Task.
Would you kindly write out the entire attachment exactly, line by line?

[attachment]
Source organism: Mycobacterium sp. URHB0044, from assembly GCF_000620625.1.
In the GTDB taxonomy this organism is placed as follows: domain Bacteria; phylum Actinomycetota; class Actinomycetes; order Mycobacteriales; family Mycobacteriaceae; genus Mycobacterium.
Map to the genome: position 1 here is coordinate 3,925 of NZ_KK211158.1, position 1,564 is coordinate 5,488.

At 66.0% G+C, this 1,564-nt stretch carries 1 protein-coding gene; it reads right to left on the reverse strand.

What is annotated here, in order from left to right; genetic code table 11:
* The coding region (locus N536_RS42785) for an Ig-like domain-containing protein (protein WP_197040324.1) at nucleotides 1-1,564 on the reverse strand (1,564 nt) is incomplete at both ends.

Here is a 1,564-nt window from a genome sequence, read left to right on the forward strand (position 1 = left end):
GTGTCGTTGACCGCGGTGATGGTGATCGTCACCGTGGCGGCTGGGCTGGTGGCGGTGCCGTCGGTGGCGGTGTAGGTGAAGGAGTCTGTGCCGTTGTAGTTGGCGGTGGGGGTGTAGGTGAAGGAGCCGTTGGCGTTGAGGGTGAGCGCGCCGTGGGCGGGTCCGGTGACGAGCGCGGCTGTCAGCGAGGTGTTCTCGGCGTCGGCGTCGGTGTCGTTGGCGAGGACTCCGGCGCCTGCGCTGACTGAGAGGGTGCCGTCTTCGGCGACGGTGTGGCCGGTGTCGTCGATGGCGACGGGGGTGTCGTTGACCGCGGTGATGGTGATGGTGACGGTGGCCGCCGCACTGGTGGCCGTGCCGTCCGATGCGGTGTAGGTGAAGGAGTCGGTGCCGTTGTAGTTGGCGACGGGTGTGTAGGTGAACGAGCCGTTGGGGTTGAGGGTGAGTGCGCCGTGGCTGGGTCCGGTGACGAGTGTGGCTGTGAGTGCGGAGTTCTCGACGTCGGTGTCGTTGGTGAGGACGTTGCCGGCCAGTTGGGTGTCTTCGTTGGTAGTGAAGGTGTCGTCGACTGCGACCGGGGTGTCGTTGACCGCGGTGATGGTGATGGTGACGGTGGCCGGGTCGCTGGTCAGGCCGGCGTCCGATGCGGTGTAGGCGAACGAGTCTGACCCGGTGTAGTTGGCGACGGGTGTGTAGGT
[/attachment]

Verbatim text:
Source organism: Mycobacterium sp. URHB0044, from assembly GCF_000620625.1.
In the GTDB taxonomy this organism is placed as follows: domain Bacteria; phylum Actinomycetota; class Actinomycetes; order Mycobacteriales; family Mycobacteriaceae; genus Mycobacterium.
Map to the genome: position 1 here is coordinate 3,925 of NZ_KK211158.1, position 1,564 is coordinate 5,488.

At 66.0% G+C, this 1,564-nt stretch carries 1 protein-coding gene; it reads right to left on the reverse strand.

What is annotated here, in order from left to right; genetic code table 11:
* The coding region (locus N536_RS42785) for an Ig-like domain-containing protein (protein WP_197040324.1) at nucleotides 1-1,564 on the reverse strand (1,564 nt) is incomplete at both ends.

Here is a 1,564-nt window from a genome sequence, read left to right on the forward strand (position 1 = left end):
GTGTCGTTGACCGCGGTGATGGTGATCGTCACCGTGGCGGCTGGGCTGGTGGCGGTGCCGTCGGTGGCGGTGTAGGTGAAGGAGTCTGTGCCGTTGTAGTTGGCGGTGGGGGTGTAGGTGAAGGAGCCGTTGGCGTTGAGGGTGAGCGCGCCGTGGGCGGGTCCGGTGACGAGCGCGGCTGTCAGCGAGGTGTTCTCGGCGTCGGCGTCGGTGTCGTTGGCGAGGACTCCGGCGCCTGCGCTGACTGAGAGGGTGCCGTCTTCGGCGACGGTGTGGCCGGTGTCGTCGATGGCGACGGGGGTGTCGTTGACCGCGGTGATGGTGATGGTGACGGTGGCCGCCGCACTGGTGGCCGTGCCGTCCGATGCGGTGTAGGTGAAGGAGTCGGTGCCGTTGTAGTTGGCGACGGGTGTGTAGGTGAACGAGCCGTTGGGGTTGAGGGTGAGTGCGCCGTGGCTGGGTCCGGTGACGAGTGTGGCTGTGAGTGCGGAGTTCTCGACGTCGGTGTCGTTGGTGAGGACGTTGCCGGCCAGTTGGGTGTCTTCGTTGGTAGTGAAGGTGTCGTCGACTGCGACCGGGGTGTCGTTGACCGCGGTGATGGTGATGGTGACGGTGGCCGGGTCGCTGGTCAGGCCGGCGTCCGATGCGGTGTAGGCGAACGAGTCTGACCCGGTGTAGTTGGCGACGGGTGTGTAGGT